In a college dorm, in a prison, in a marriage
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Old letters are like old photographs of yourself. I’m shocked; I can actually hear this child-me speaking through these letters to myself. “To me when I am 13.” “To me when I am 16.” “To me when I am grown and a married lady.”
Please God, and please grown-up me, don’t forget what it was like to be me right now. To be in the fourth grade. Please remember that children are not children. I think I was ten when I wrote that, and I remember the urgency I felt. I sensed that a lot of me existed somewhere in a time when I had not taken on this name and this address and these parents, and always would. The letters to an older self were indicative of my desire to reassure the “adult” world, which would one day include me, that children are NOT empty specimens of life, in their lack of experience. Their lack of experience is balanced by their purity, their perceptions unclouded by total socialization. Children are already full. They merely have to undergo the ritual of responsibility of self which results in an integration they can accept, regardless of age. I wonder if I’m alone in being one of those who waited such a long time to accept responsibility for self. I have been thinking clearly only a very brief time. But I can also see that I have been feeling clearly for a very long time.
I wonder why some classical albums remind me of a table full of food, all sweets and nothing salty? When I play his old records, all I have to do is close my eyes and I am a little person again, rubber bands around my knee socks, baggy cotton underwear, sleeping on the hearth after supper in front of a coal fire with a black labrador and D’s Blue Danube on the “hi-fi,” D. asleep in his chair, his mouth slightly ajar. The adult family members, I admired them so much. They seemed almost magical to me in their decisiveness, their likes and dislikes, the absoluteness of their joys, their sorrows. To be in D’s presence when he was sleeping was a privilege. A time to tiptoe close, peer at the large long face with a few straggly whiskers. Breath as soft as a baby’s moved within him and I moved closer to smell it, a fresh wood shaving smell, a crisp fall day smell. I came too close, his jaws snapped shut, his eyes flashed open, I leapt backwards. He was fully awake, all the time, baiting me. We were friends.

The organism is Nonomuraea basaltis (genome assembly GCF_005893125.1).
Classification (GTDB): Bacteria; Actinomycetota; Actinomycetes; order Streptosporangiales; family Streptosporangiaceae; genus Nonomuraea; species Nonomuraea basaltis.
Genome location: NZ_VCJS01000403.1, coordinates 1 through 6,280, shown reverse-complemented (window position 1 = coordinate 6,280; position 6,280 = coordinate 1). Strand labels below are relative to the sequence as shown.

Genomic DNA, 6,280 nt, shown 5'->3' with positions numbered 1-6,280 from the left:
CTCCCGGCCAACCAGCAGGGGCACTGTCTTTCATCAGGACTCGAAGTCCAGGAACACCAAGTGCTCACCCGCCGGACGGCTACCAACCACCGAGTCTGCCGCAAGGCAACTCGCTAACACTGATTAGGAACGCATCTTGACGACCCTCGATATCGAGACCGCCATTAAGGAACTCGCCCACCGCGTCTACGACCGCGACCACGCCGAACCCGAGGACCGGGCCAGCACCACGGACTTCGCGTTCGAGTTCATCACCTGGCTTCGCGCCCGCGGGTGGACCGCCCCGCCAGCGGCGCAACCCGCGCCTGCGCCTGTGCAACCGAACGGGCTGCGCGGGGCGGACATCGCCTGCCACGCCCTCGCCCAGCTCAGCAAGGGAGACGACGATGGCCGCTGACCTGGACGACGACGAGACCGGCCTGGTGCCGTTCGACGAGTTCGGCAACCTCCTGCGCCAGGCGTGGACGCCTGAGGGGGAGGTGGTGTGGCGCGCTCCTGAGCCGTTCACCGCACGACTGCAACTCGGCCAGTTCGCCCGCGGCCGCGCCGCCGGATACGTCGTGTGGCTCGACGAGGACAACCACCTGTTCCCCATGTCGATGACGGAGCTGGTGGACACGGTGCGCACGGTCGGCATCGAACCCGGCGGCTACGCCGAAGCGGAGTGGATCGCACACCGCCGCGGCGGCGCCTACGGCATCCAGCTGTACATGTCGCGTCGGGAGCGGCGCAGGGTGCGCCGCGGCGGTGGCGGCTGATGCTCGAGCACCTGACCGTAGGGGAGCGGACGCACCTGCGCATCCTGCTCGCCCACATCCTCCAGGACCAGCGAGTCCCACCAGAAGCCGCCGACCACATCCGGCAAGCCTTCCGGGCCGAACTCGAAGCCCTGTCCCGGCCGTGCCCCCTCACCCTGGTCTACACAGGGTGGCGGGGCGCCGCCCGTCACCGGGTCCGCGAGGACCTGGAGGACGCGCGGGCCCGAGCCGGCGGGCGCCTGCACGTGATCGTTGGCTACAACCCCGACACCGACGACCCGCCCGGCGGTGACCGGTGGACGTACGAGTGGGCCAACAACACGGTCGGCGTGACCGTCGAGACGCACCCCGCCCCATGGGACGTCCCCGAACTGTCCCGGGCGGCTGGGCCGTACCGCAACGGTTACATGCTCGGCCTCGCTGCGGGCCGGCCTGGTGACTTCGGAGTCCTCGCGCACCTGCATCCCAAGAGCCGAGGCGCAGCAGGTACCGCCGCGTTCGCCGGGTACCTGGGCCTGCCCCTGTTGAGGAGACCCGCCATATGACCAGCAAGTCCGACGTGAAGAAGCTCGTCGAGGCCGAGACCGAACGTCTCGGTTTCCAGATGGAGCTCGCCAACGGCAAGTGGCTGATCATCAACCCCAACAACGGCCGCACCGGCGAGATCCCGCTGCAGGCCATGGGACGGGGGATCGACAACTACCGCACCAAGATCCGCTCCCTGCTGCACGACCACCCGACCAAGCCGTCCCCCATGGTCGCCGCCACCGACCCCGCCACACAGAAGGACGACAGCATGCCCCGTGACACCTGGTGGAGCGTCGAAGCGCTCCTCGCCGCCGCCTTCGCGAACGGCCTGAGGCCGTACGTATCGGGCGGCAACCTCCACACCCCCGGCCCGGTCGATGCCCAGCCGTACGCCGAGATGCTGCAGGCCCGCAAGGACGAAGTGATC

I don’t want to wear my personality like a ten gallon hat, so tangible you can almost fingerpaint on it. I don’t want to be controlled by IT, something I have created, but learn to focus on the creative process that created it, something that will help me become master of my energies. It is more me than the personality I wear is ME and that sounds insane to someone who is not thinking like I am, and I get so scared when I see the foolishness in trying to explain. This more real me is intelligence guided only by love. It is closer to the core of reality in the same way that something other than chance initiated the coagulations that produced the earth, the water, the sky, and all living things.
Rather than go over or through the crowd, I went under them, on my hands and knees, slapping at legs, pushing and shoving at bodies that had no meaning to me because I had no meaning to them. My pack kept catching on feet, clothing, legs, satchels, other people’s baggage. So filled with panic; not biting and fighting, but almost. When I hit the train steps I grabbed a pole inside and wrapped my fingers round and held on with more strength than I knew I had. I was on. The exultation was tremendous.
I didn’t care at all that I’d kept another person off the train. I had not been left behind. The threat of being left behind in a foreign city with no passport or money, of watching an “express” train pull slowly out of the station, Steve’s head, half his body thrust halfway out a window in the middle of a car, his eyes frantically searching to see if I’d gotten on; the threat died and I almost cried with relief. Most of the crowd was left behind. Travelling was the first time I was aware that I had that in me; the ability to be a survival-of-the-fittest cowboy.
The words, “I love you,” so often feel hollow, like an American flag draped across the coffin of a veteran; a symbol so distorted, so unlike the strange strength of the feelings I want to express. The waste of the words drags me down, and I am desperately hoping you see that the hollowness in my voice does not mean I do not love you, but that I am frustrated with my ability to communicate. It is so much easier to use the words “I love you” with people I rarely see, because the complexity of living together daily has not veiled the intensity of my true feelings. Please hear me when I am not speaking.
Is it alright to stand before the mirror and let out my negative feelings like an infected wound that needs release? I think so, as long as I balance it with an effort to practice harmlessness at the same time. Confining your own negativity to a spot where you can control it, simultaneously deciding to let it all out, is one hell of a balancing act. It is healthful to criticize sometimes, but take care your selection of mirrors: the reflection should only come back to you. I have learned with those I love that if I sit quietly long enough and listen to them when they need to let out their yuckies, and don’t feed it but be supportive of their ability to teach themselves, they come up with their own answers.